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Section Two: Introduction

Participation and Media


Nico Carpentier

Participation is a highly fluid and contested notion, or a concept that can be


called following Laclau and Mouffe (1985) an empty signifier. In practice,
this means that as Pateman (1970: 1) puts it the widespread use of the term
[] has tended to mean that any precise, meaningful content has almost
disappeared; participation is used to refer to a wide variety of different
situations by different people. It is tempting to see this process of the emptying
of the signifier participation as a neutral event or as an accident of history. A
more critical analysis shows that this is actually an ideological process, which
aims (or threatens) to remove the more radical meanings from the concept of
participation.
Attempts to counter this softening-down of (the signifier) participation have
been based on the construction of dichotomized systems of meaning. In these
dichotomies, specific forms of participation are described as real and
authentic, while other forms are described as fake and pseudo. In the field
of so-called political participation, for example, Verba (1961: 220221) points to
the existence of pseudo-participation, in which the emphasis is not on creating
a situation in which participation is possible, but on creating the feeling that
participation is possible. An alternative name, which is among others used by
Strauss (1998: 18), is manipulative participation [1]. An example of an author
working within the tradition of participatory communication who uses terms as
genuine and authentic participation is Servaes. In his Communication for
development (1999), he writes that this real form of participation has to be
seen as participation [that] directly addresses power and its distribution in
society. It touches the very core of power relationships (Servaes, 1999: 198; my
emphasis). Moreover, this shows how crucial power is to the definition of
participation, as is also emphasized by White (1994: 17):
It appears that power and control are pivotal subconcepts which contribute to
both understanding the diversity of expectations and anticipated out-comes of
peoples participation. (My emphasis).

Other strategies consisted out of the construction of hierarchically ordered


and multi-layered systems. A seminal example is Patemans (1970) book
Democratic Theory and Participation. The two definitions of participation that
she introduces are partial and full participation.

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Partial participation is defined as:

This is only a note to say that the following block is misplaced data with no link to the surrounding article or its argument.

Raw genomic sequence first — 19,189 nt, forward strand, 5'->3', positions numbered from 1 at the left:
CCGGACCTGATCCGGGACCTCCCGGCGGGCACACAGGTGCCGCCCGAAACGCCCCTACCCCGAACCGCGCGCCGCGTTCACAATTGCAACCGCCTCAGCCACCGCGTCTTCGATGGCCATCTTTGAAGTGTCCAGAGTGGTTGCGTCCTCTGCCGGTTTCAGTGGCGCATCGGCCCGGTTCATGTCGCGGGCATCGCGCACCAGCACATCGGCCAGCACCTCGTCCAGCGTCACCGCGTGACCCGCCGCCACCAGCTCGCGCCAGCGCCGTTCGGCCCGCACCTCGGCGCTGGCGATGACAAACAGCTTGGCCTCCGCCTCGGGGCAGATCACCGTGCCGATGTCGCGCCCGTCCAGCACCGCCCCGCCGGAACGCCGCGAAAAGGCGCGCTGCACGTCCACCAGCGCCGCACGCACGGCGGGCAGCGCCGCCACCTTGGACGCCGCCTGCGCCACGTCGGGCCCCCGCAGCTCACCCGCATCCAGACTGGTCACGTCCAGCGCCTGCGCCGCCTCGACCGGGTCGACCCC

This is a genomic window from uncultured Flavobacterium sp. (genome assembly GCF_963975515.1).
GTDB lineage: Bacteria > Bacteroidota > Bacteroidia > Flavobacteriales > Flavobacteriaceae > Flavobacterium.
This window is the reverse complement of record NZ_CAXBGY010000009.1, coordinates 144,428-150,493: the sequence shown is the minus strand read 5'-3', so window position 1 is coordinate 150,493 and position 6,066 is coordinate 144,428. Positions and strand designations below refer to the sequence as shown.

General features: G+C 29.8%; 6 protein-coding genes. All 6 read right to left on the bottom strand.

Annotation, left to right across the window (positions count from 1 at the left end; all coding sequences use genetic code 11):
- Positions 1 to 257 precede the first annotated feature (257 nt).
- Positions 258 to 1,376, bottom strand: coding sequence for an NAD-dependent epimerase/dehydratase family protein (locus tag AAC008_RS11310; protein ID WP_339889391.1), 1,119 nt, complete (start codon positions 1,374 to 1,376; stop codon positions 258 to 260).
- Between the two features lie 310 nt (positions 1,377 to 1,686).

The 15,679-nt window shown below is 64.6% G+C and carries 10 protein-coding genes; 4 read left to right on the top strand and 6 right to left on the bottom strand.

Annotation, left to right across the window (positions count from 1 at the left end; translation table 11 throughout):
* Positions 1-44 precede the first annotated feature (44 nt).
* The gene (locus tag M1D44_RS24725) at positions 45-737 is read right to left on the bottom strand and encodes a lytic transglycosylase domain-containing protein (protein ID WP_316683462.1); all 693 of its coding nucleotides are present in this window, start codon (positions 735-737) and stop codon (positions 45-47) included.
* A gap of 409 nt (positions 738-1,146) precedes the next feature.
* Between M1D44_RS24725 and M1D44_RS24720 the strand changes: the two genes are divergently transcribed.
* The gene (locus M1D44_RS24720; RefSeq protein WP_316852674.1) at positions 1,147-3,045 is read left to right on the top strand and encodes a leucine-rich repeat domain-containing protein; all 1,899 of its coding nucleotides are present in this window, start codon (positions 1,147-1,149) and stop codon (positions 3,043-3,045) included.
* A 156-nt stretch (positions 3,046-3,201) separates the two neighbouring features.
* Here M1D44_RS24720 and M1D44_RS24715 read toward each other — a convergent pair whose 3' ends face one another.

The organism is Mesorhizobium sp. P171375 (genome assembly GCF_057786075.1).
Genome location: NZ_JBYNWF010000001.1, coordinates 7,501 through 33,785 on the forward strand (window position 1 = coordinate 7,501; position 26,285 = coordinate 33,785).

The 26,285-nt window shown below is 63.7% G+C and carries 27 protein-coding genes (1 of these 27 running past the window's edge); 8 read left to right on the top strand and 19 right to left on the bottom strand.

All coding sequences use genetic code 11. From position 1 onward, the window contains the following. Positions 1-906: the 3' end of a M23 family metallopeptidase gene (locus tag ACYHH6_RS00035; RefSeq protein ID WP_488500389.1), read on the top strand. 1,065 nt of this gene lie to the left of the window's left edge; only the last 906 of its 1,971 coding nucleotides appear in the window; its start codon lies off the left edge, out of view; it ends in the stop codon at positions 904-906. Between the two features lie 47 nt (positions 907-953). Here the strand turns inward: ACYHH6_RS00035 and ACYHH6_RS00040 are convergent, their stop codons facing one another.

A process in which two or more parties influence each other in the making of
decisions but the final power to decide rests with one party only (Pateman,
1970: 70; my emphasis),

while full participation is seen as:


A process where each individual member of a decision-making body has equal
power to determine the outcome of decisions (Pateman, 1970: 71; my emphasis).

Through the UNESCO-debates on the New World Information and


Communication Order (NWICO), the distinction between access and
participation was defined. While their definition of access stressed the
availability of opportunities to choose relevant programs and to have a means of
feedback, participation implied a higher level of public involvement [] in the
production process and also in the management and planning of communication
systems (Servaes, 1999: 85, see MacBride, 1980). Within Communication
Studies, attempts have been made to introduce the notion of interaction as
an intermediary layer between access and participation (Grevisse and
Carpentier, 2004). From a Policy Studies perspective, complex typologies have
been developed to tackle all variations in meaning see, for instance,
Arnsteins ladder of citizen participation (1969). Also illustrative in this context
is the OECDs (2001) three-stage model, which distinguishes information
dissemination and consultation from active participation.
When focussing more explicitly on the medias role, and the importance of
media participation, we need to distinguish between participation in the media
and through the media, in a similar way that Wasko and Mosco (1992: 7)
distinguished between democratization in and through the media. Participation
in the media deals with the participation of non-professionals in the production
of media output (content-related participation) and in media decision-making
(structural participation). These forms of media participation allow citizens to be
active in one of the many (micro-)spheres relevant to daily life and to put their
right to communicate into practice. Second, these forms of micro-participation
are to be considered important, because they allow people to learn and adopt a
democratic and/or civic attitude, thus strengthening (the possible forms) of
macro-participation. Verba and Nie (1987: 3) briefly summarize this as follows: a
participatory polity may rest on a participatory society. Although mainstream
media have attempted to organize forms of audience participation (Livingstone
and Lunt, 1994; Carpentier, 2003; McNair et al., 2003), especially alternative